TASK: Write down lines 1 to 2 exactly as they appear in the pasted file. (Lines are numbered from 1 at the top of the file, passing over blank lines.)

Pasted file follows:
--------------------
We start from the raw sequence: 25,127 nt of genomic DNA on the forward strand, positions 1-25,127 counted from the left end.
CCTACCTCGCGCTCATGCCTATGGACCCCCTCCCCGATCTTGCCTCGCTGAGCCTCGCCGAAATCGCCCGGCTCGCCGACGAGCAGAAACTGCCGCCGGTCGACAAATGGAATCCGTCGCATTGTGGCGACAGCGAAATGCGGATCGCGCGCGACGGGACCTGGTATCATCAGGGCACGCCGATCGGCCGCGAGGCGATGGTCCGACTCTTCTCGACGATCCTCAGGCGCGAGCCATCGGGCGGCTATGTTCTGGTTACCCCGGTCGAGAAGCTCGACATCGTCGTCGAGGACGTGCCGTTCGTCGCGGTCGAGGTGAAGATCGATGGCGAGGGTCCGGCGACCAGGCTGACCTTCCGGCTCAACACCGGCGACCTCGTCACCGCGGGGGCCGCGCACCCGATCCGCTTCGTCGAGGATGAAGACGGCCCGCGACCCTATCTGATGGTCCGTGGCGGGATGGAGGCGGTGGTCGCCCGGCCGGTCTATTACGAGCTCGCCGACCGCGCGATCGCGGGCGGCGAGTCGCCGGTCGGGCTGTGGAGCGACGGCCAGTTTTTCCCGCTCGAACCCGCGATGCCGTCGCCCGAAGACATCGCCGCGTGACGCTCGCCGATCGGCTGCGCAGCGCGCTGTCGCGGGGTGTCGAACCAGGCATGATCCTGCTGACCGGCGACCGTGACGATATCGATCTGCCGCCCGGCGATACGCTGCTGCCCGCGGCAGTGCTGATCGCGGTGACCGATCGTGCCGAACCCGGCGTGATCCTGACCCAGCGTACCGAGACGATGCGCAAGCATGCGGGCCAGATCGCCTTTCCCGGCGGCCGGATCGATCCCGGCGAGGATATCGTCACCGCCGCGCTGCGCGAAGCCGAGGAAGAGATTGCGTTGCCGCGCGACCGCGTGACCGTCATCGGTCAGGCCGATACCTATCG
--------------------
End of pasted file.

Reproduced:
We start from the raw sequence: 25,127 nt of genomic DNA on the forward strand, positions 1-25,127 counted from the left end.
CCTACCTCGCGCTCATGCCTATGGACCCCCTCCCCGATCTTGCCTCGCTGAGCCTCGCCGAAATCGCCCGGCTCGCCGACGAGCAGAAACTGCCGCCGGTCGACAAATGGAATCCGTCGCATTGTGGCGACAGCGAAATGCGGATCGCGCGCGACGGGACCTGGTATCATCAGGGCACGCCGATCGGCCGCGAGGCGATGGTCCGACTCTTCTCGACGATCCTCAGGCGCGAGCCATCGGGCGGCTATGTTCTGGTTACCCCGGTCGAGAAGCTCGACATCGTCGTCGAGGACGTGCCGTTCGTCGCGGTCGAGGTGAAGATCGATGGCGAGGGTCCGGCGACCAGGCTGACCTTCCGGCTCAACACCGGCGACCTCGTCACCGCGGGGGCCGCGCACCCGATCCGCTTCGTCGAGGATGAAGACGGCCCGCGACCCTATCTGATGGTCCGTGGCGGGATGGAGGCGGTGGTCGCCCGGCCGGTCTATTACGAGCTCGCCGACCGCGCGATCGCGGGCGGCGAGTCGCCGGTCGGGCTGTGGAGCGACGGCCAGTTTTTCCCGCTCGAACCCGCGATGCCGTCGCCCGAAGACATCGCCGCGTGACGCTCGCCGATCGGCTGCGCAGCGCGCTGTCGCGGGGTGTCGAACCAGGCATGATCCTGCTGACCGGCGACCGTGACGATATCGATCTGCCGCCCGGCGATACGCTGCTGCCCGCGGCAGTGCTGATCGCGGTGACCGATCGTGCCGAACCCGGCGTGATCCTGACCCAGCGTACCGAGACGATGCGCAAGCATGCGGGCCAGATCGCCTTTCCCGGCGGCCGGATCGATCCCGGCGAGGATATCGTCACCGCCGCGCTGCGCGAAGCCGAGGAAGAGATTGCGTTGCCGCGCGACCGCGTGACCGTCATCGGTCAGGCCGATACCTATCG